Skip to main content

New Look 6407 and Sew Hayley Jane

Sorry I've been quiet! Just as I was resurrecting the blog too. I ended up interviewing for and getting a temporary job. I've also been making masks for friends and family.

Here's an in-progress pic of a mask. I've made these so the wearer can thread through elastic and trim it to fit them nicely. When I'm making a mask for myself I can skip a few of the steps!

So I don't have quite as much time, but I am still sewing clothes as well as masks. Although the latest item comes with a matching mask!

I've done a view of New Look 6407 before (view A: long sleeved, straight collar). It wasn't great - despite the 'easy' rating from New Look! The collar was a struggle - and is too pointy in a very seventies style! I've completely messed up the sleeve cuffs too. So in the latest attempt I tried to get rid of these issues by going for View E, with a mandarin collar and short sleeves.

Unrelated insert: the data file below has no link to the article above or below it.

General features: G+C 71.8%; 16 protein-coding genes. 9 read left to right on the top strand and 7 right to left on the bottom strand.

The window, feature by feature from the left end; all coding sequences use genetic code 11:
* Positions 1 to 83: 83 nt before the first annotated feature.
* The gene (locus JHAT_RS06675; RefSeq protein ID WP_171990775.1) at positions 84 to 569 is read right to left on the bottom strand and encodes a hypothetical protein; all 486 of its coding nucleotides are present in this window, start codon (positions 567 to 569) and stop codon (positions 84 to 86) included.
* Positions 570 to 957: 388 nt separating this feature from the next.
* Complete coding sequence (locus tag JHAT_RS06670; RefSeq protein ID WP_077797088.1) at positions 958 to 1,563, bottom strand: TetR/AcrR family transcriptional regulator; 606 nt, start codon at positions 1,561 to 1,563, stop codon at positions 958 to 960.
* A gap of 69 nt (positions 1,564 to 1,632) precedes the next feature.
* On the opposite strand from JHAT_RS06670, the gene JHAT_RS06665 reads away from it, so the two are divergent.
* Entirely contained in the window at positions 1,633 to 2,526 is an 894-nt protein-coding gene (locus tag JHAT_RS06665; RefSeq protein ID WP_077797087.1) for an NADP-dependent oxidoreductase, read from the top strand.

I always struggle with the size: I tend to fall on three different sizes, depending on whether I measure bust, waist or hips. This time I kept it simple and just cut my largest size (the waist). I should have perhaps graded this, since my bust is two sizes smaller than my waist - but the pattern pieces made this a little more difficult since the two sizes I needed were on completely different bits of paper!

I used my fabric from the June 2020 SewHayleyJane box, it's 100% cotton, and called Cherry Picking. It looks great! It's much better fabric than I'd buy myself. I'm still too worried about making mistakes so I tend to buy cheap fabrics.